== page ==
Why We Need to Address Inequities in STEM Education

Michael Milligan
4 min readJul 23, 2020


Human inequity persists in almost every aspect of our daily lives. History is plagued with discrimination and systemic racism, which has been highlighted by mass protests in recent months following the recent killing of George Floyd in Minneapolis, Minnesota. We can do better to improve the treatment and lives of all peoples of the world, and the protests and discourse that followed give me hope that we will do better. People across the U.S. and around the world are now taking action and calling for change.

All components of society must take steps to prioritize equity and justice, and education — particularly STEM education — is one of the most critical areas to improve. For example, in the U.S., less than a third of Black students attain a bachelor’s degree or higher, compared to almost half of white students. While there has been some progress in recent years, much improvement can be made in the number of technical degrees earned by underrepresented groups.

The American Society for Engineering Education (ASEE), an ABET member society, annually publishes data on various higher education components for engineering and engineering technology programs — including demographic data on enrollment and degrees awarded. In 2018, there were over 130,000 bachelor’s degrees in engineering awarded in the U.S. Of those, they found that only 11.4 percent went to Hispanic students and 4.2 percent to Black/African American students. Of the over 13,600 engineering technology bachelor’s degrees awarded in 2018, 9.4 percent went to Hispanic students and 8 percent to Black/African American students. According to the National Center for Education Statistics, in 2017, just 9 percent of computer science degrees were earned by Black college students, and only 10 percent by Hispanic students. When looking at these numbers, it’s clear that minority populations continue to be underrepresented in STEM disciplines in the U.S.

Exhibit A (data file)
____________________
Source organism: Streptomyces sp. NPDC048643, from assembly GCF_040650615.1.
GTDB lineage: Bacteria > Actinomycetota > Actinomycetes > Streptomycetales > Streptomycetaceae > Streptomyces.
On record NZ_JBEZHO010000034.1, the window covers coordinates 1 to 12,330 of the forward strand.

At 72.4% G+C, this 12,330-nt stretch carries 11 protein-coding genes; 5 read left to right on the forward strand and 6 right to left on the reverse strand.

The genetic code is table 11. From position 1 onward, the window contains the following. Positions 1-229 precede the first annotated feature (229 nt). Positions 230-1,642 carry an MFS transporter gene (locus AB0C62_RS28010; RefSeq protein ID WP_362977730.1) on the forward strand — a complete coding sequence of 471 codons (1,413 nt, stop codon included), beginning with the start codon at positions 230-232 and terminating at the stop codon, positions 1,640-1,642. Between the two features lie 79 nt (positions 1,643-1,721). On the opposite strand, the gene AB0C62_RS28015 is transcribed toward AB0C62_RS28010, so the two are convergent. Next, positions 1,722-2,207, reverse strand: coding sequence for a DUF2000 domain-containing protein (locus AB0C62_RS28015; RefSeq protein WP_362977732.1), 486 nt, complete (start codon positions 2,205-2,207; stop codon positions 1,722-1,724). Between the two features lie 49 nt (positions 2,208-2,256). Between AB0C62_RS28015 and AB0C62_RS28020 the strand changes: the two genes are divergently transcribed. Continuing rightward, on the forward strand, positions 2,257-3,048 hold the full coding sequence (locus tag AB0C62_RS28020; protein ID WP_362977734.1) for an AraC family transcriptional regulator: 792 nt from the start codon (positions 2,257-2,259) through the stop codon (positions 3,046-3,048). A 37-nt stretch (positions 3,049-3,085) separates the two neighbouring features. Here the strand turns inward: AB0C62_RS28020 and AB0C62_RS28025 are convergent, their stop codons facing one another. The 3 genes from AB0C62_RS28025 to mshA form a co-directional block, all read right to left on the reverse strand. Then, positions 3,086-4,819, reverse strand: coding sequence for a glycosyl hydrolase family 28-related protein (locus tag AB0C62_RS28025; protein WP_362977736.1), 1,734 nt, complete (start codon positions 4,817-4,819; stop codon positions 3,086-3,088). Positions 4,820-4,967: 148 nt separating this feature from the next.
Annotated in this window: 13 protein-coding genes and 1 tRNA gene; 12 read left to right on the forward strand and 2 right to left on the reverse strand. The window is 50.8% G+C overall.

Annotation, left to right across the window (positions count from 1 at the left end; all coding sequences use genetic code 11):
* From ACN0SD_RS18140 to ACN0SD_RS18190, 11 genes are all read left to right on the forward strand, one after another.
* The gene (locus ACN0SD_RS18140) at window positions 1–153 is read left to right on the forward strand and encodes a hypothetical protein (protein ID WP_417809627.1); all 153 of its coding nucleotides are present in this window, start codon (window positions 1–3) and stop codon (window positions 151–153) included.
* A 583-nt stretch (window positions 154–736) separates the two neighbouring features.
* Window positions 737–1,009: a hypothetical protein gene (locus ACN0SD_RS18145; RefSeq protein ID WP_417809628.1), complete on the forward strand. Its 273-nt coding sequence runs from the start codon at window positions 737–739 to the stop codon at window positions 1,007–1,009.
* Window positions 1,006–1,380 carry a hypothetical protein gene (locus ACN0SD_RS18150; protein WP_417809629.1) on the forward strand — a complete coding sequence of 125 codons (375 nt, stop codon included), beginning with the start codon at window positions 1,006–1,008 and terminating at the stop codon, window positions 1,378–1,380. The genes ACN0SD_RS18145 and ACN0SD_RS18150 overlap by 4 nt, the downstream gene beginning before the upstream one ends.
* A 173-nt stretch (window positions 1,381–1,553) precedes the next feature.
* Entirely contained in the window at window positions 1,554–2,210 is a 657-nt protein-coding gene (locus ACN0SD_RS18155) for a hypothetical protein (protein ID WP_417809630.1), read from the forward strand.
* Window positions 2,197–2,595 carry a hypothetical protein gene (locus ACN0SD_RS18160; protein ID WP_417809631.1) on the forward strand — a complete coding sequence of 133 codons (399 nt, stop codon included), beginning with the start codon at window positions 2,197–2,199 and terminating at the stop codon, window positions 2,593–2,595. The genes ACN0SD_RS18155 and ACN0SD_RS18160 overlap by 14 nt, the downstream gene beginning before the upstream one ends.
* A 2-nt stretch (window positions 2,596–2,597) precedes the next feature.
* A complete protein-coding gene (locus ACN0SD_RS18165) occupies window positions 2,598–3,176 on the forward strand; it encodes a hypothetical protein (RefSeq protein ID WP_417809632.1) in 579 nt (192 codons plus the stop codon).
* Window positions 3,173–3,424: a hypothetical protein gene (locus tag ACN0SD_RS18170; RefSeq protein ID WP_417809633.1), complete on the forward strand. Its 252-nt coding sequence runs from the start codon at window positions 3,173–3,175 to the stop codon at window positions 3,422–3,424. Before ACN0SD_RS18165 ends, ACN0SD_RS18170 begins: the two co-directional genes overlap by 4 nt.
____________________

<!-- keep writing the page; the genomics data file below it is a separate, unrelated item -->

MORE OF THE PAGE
STEM professionals play a critical role in designing solutions to make the world a better place — one that is safer, more efficient and more sustainable — and to develop solutions that benefit the lives of all people. But in order to do this in a more impactful way, our workforce must be comprised of people from diverse backgrounds, perspectives and personal experiences.

As the accrediting body for over 4,100 higher education programs in engineering, engineering technology, computing and the applied and natural sciences, ABET has an opportunity to influence university and college students about the importance of ensuring a diverse, equitable and inclusive learning environment, and why these principles are essential in preparing students to enter a global workforce. In recent decades, we have put forth efforts to promote diversity and inclusion in STEM higher education. For example, in 2005, we established the President’s Award for Diversity, later renamed the Claire L. Felbinger Award for Diversity and Inclusion after the board member who led the first committee to formally bring the issue of diversity to the attention of the ABET Board of Directors. Felbinger helped launch initiatives to consider and publish ABET Expert diversity statistics, issue a formal policy on diversity, and create the award that was renamed after her passing. Her efforts set in motion the work that is still being done today.

Photo by ThisisEngineering RAEng on Unsplash

The challenges highlighted in recent weeks are not isolated to one group or one community — they seep into every aspect of society. While we routinely see politicization of contentious issues, it’s important to understand that anti-racism and justice are not political issues; they are human rights issues. Supporting diversity, equity, inclusion and accessibility benefits all people, and we all must work collectively to be part of the solution.

Last year, we established the Inclusion, Diversity and Equity Advisory (IDEA) Council to promote and develop methods and metrics for improving inclusivity, diversity and equity within ABET — its activities, its volunteer base and its accredited programs in proactive, tangible and impactful ways.

We would like your feedback and examples of actions you and your constituencies are implementing. What more can we do to drive change? Please email your thoughts and suggestions to ABET’s IDEA Council (IDEA@abet.org). Together, we will build a better world for all.



Michael Milligan

Executive Director & CEO of ABET, the global accreditor of college and university programs in the STEM disciplines.